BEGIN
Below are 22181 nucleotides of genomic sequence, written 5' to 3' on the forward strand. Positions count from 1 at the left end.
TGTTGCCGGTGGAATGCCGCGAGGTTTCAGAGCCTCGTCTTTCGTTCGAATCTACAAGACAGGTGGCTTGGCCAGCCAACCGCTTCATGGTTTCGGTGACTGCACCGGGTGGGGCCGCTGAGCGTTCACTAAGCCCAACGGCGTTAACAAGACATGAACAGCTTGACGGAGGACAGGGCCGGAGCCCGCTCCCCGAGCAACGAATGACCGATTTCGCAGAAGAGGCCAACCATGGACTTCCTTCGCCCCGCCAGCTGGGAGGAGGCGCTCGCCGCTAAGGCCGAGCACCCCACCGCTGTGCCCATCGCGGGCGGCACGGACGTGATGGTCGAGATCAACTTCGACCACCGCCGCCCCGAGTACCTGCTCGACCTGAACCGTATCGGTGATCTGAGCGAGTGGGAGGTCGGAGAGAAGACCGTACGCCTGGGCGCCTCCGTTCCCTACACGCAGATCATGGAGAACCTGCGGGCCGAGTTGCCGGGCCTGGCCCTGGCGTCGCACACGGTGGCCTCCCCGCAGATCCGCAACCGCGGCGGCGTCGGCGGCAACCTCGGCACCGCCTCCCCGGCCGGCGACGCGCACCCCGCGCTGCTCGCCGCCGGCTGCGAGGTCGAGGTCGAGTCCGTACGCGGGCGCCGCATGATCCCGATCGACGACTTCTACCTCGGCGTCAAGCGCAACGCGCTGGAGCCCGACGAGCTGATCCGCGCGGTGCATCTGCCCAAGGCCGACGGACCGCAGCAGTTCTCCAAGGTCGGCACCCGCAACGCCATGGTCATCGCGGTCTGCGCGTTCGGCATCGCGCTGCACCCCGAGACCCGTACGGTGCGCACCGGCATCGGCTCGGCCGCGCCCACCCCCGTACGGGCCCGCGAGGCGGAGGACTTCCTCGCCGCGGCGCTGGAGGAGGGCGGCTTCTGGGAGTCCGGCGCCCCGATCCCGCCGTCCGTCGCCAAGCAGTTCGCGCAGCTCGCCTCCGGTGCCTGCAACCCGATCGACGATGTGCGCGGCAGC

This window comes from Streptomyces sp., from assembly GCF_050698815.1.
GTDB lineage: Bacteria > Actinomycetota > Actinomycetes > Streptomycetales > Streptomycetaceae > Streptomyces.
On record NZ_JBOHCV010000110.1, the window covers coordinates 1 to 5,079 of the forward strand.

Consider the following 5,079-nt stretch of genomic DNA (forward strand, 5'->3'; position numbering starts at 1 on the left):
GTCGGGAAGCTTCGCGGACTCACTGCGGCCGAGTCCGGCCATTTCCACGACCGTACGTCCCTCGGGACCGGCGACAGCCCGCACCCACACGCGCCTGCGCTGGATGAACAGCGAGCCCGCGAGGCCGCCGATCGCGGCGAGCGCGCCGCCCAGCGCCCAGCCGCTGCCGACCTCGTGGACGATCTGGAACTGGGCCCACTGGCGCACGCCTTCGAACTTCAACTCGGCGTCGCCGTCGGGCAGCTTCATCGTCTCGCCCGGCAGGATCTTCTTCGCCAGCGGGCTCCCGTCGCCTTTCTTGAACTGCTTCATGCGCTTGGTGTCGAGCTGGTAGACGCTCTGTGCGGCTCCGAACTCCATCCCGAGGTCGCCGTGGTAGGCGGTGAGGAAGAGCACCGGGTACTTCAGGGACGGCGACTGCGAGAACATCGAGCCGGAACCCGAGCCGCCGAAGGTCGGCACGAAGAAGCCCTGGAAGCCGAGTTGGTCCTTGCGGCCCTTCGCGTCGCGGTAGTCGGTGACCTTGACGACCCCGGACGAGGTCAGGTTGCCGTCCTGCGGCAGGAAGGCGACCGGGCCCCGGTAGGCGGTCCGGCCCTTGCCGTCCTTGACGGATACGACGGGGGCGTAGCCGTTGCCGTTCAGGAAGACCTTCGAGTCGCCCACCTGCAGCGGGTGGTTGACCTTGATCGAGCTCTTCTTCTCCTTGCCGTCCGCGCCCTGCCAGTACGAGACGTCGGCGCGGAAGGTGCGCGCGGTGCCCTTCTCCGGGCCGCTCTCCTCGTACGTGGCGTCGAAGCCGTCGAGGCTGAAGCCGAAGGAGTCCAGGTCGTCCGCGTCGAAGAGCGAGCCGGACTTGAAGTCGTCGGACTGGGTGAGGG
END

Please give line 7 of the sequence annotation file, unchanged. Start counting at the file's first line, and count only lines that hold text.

GTCGGGAAGCTTCGCGGACTCACTGCGGCCGAGTCCGGCCATTTCCACGACCGTACGTCCCTCGGGACCGGCGACAGCCCGCACCCACACGCGCCTGCGCTGGATGAACAGCGAGCCCGCGAGGCCGCCGATCGCGGCGAGCGCGCCGCCCAGCGCCCAGCCGCTGCCGACCTCGTGGACGATCTGGAACTGGGCCCACTGGCGCACGCCTTCGAACTTCAACTCGGCGTCGCCGTCGGGCAGCTTCATCGTCTCGCCCGGCAGGATCTTCTTCGCCAGCGGGCTCCCGTCGCCTTTCTTGAACTGCTTCATGCGCTTGGTGTCGAGCTGGTAGACGCTCTGTGCGGCTCCGAACTCCATCCCGAGGTCGCCGTGGTAGGCGGTGAGGAAGAGCACCGGGTACTTCAGGGACGGCGACTGCGAGAACATCGAGCCGGAACCCGAGCCGCCGAAGGTCGGCACGAAGAAGCCCTGGAAGCCGAGTTGGTCCTTGCGGCCCTTCGCGTCGCGGTAGTCGGTGACCTTGACGACCCCGGACGAGGTCAGGTTGCCGTCCTGCGGCAGGAAGGCGACCGGGCCCCGGTAGGCGGTCCGGCCCTTGCCGTCCTTGACGGATACGACGGGGGCGTAGCCGTTGCCGTTCAGGAAGACCTTCGAGTCGCCCACCTGCAGCGGGTGGTTGACCTTGATCGAGCTCTTCTTCTCCTTGCCGTCCGCGCCCTGCCAGTACGAGACGTCGGCGCGGAAGGTGCGCGCGGTGCCCTTCTCCGGGCCGCTCTCCTCGTACGTGGCGTCGAAGCCGTCGAGGCTGAAGCCGAAGGAGTCCAGGTCGTCCGCGTCGAAGAGCGAGCCGGACTTGAAGTCGTCGGACTGGGTGAGGG